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About alanjgreen

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    Sub Dwarf
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    Cumbria. UK

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  1. Have a think about a trip to the "light side" ? All those days sitting around at home, plenty of chances to pop out to view our star A nice Lunt or a quark may be a worthy addiition to your list?
  2. Just come in from a quick session with the sun... (first in a while) There is an active eruption on the limb at 4 o'clock. nice a bright and I watched it grow and shrink in real time (nice) There are some nice proms on both sides. Tall and thin variety. tried to imagine how tall they are compared to diameter of the earth.. (mind boggling) Two small active regions with plage and some brightening but no sun spots. There seems plenty of plage on the "coming around" side so I HOPE this means some spots & larger regions may be on the way in? There are many small filaments scattered around with a good number at 12 o clock position. Couple of larger filaments on show. The proms & the eruption were the highlights today. Alan
  3. Ho Ho Ho, did you forget to collimate the scope? or let it cool to ambient temperature?, perhaps "should have gone to spec savers" is appropriate...? I have to wholeheartedly disagree with this comment or you must have been using the wrong SCT "for the last 37 years" My CPC1100 has given AMAZING views of Jupiter & Saturn. Plus plenty of great detail on Mars. You are welcome to "pop over" as I would not like it to become 40 years of disappointment We all LOVE our scopes (we paid hard earned cash for them) but is it really helping the OP to come out with sweeping statements that clearly can't be accurate or nobody would sell/buy SCTs!
  4. I tackled this galaxy on two nights last week (it was still early (for me) before the "moon" came up!). On the first night it was easy to see and filled the ethos21 FOV (in the CPC1100). The shape was quite "boxy" as seen in your image. As @mdstuart says, you expect it to be hard due to its size but it was easily seen I marked it for a return visit! When I (amazingly) got out again the following night, I found the galaxy harder to see, you could get an outline of the huge size but it was harder to see than the previous night. Movement of the scope enabled it to be more easily seen but it was much dimmer than previoulsy It is nice and high at the moment, so I recommend anyone to have a crack at it next time out. I plan another visit for sure with the new moon coming (and a blacker sky) ... Alan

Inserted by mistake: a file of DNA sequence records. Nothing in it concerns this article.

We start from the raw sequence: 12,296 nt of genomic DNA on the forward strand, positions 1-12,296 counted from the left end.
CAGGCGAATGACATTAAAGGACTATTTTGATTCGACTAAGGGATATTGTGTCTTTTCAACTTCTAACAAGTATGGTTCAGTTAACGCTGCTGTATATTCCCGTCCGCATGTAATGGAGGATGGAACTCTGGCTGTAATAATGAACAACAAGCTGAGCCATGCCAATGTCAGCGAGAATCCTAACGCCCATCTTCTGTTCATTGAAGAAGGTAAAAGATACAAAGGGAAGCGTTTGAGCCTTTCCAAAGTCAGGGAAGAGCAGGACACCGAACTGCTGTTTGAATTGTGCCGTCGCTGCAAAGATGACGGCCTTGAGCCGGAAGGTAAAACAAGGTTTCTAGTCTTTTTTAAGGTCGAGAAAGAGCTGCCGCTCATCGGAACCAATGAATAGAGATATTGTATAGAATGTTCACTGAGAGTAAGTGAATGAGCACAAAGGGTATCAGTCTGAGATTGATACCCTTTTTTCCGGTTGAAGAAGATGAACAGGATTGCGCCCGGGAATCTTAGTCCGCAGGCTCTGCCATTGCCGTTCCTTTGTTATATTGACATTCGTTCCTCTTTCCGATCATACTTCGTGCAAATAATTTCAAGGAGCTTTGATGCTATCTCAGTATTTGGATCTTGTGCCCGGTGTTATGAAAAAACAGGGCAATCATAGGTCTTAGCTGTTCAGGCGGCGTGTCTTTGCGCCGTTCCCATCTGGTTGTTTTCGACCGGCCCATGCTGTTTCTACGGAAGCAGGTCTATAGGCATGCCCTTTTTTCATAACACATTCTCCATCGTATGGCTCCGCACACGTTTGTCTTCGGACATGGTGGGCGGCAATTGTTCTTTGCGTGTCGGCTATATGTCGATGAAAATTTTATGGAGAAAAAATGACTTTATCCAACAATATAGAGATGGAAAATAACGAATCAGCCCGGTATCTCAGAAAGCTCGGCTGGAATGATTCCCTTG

5. Now advertised on AB & S.
  6. Starsense can store up to three (i think) "user profiles". You just need to SAVE a "user profile" for each scope. Then LOAD the correct one each time you change the scope. Should be no need for 2 cameras at all !! See Latest starsense manual here page 26in the "hand control" menu, mentions the load/save user profiles HTH, Alan
  7. Hi Lance, My advice would be "dont do it !!!" 8SE has focal length of 2050mm 4.7mm eyepiece will give x436 !! and 3.5 would give an eye watering x585 !!! These magnifications are way too much for both your scope and the atmosphere! 100 degree FOV is pointless with that much magnification (even if you could get a sharp focus)! Useable magnification is x50 per inch of aperture with the earth's atmosphere forcing a limit of around x230 in the UK. When I had a CPC800, I found eyepieces down to 10mm great (x200 magnification). If you want an Ethos, get the 21mm, 17mm or the 13mm, all would be excellent in your scope with the lower magnifcations making full use of the 100 degree FOV of the ethos. These ethos would get loads of use as they hit the sweet spot of magnifications (in your 8SE). Anything less than 10mm, then get Delos - wide FOV has little benefit in an SCT at high magnifications, save some money and go Delos or Delite below 10mm. HTH, Alan
  8. Still hoping to find a great example to add to my eyepiece case...
  9. Here are my pairs of eyepieces, used with binoviewers on my three scopes (CPC1100, Borg89ED and Lunt60) - Panoptic 24mm - useful on all three scopes. Need the x1.7 GPC with the Lunt60 - Panoptic 19mm - used with the CPC1100 and the Lunt60 - Delos 17.3mm - used with the CPC1100 and the Lunt60 - Delos 14mm - used with the CPC1100 - Delos 10mm - used with the Borg89 - Delite 7mm - used with the Borg89 (not shown in the pic) Note: If I want to use the binos with the Borg then I just need to unscrew the 205mm tube and replace it with the 150mm tube, this means that I dont have to use a GPC, which makes the magnifications more useable. I anticipate that my new Dob (with an equivalent focal length of 3m [when used with the x1.7 newtonian GPC] will use the same eyepiece pairs as the CPC1100 which has a 2.8m focal length). But on the planets/moon it may take more...? HTH, Alan